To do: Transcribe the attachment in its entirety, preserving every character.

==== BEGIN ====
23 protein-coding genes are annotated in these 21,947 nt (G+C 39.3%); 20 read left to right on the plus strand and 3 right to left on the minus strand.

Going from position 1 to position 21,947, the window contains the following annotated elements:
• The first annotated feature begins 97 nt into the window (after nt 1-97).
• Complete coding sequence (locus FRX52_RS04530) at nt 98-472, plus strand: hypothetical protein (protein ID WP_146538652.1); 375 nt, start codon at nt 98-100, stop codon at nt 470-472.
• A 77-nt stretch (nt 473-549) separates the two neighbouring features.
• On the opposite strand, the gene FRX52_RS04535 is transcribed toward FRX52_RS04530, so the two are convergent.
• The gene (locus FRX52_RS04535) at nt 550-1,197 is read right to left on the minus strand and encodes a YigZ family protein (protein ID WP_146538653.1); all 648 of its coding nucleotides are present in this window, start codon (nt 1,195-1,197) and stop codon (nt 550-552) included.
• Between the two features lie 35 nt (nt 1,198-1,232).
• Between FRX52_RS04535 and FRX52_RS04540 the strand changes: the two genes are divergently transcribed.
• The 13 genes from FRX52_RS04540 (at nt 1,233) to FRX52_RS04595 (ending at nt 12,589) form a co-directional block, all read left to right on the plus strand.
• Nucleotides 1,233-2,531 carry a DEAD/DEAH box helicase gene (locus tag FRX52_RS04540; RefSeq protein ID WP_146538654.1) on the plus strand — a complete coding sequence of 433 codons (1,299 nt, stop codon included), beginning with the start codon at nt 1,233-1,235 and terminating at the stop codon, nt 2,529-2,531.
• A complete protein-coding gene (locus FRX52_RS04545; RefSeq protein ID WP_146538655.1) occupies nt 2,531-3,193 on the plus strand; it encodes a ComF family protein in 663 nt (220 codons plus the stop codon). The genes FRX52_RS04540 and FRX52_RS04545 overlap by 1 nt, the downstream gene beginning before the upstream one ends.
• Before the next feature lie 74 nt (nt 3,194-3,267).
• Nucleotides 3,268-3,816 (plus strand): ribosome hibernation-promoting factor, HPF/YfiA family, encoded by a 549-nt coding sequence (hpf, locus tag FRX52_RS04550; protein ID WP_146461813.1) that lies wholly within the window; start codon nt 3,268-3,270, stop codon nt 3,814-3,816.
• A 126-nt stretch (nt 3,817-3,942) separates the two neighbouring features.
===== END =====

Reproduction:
23 protein-coding genes are annotated in these 21,947 nt (G+C 39.3%); 20 read left to right on the plus strand and 3 right to left on the minus strand.

Going from position 1 to position 21,947, the window contains the following annotated elements:
• The first annotated feature begins 97 nt into the window (after nt 1-97).
• Complete coding sequence (locus FRX52_RS04530) at nt 98-472, plus strand: hypothetical protein (protein ID WP_146538652.1); 375 nt, start codon at nt 98-100, stop codon at nt 470-472.
• A 77-nt stretch (nt 473-549) separates the two neighbouring features.
• On the opposite strand, the gene FRX52_RS04535 is transcribed toward FRX52_RS04530, so the two are convergent.
• The gene (locus FRX52_RS04535) at nt 550-1,197 is read right to left on the minus strand and encodes a YigZ family protein (protein ID WP_146538653.1); all 648 of its coding nucleotides are present in this window, start codon (nt 1,195-1,197) and stop codon (nt 550-552) included.
• Between the two features lie 35 nt (nt 1,198-1,232).
• Between FRX52_RS04535 and FRX52_RS04540 the strand changes: the two genes are divergently transcribed.
• The 13 genes from FRX52_RS04540 (at nt 1,233) to FRX52_RS04595 (ending at nt 12,589) form a co-directional block, all read left to right on the plus strand.
• Nucleotides 1,233-2,531 carry a DEAD/DEAH box helicase gene (locus tag FRX52_RS04540; RefSeq protein ID WP_146538654.1) on the plus strand — a complete coding sequence of 433 codons (1,299 nt, stop codon included), beginning with the start codon at nt 1,233-1,235 and terminating at the stop codon, nt 2,529-2,531.
• A complete protein-coding gene (locus FRX52_RS04545; RefSeq protein ID WP_146538655.1) occupies nt 2,531-3,193 on the plus strand; it encodes a ComF family protein in 663 nt (220 codons plus the stop codon). The genes FRX52_RS04540 and FRX52_RS04545 overlap by 1 nt, the downstream gene beginning before the upstream one ends.
• Before the next feature lie 74 nt (nt 3,194-3,267).
• Nucleotides 3,268-3,816 (plus strand): ribosome hibernation-promoting factor, HPF/YfiA family, encoded by a 549-nt coding sequence (hpf, locus tag FRX52_RS04550; protein ID WP_146461813.1) that lies wholly within the window; start codon nt 3,268-3,270, stop codon nt 3,814-3,816.
• A 126-nt stretch (nt 3,817-3,942) separates the two neighbouring features.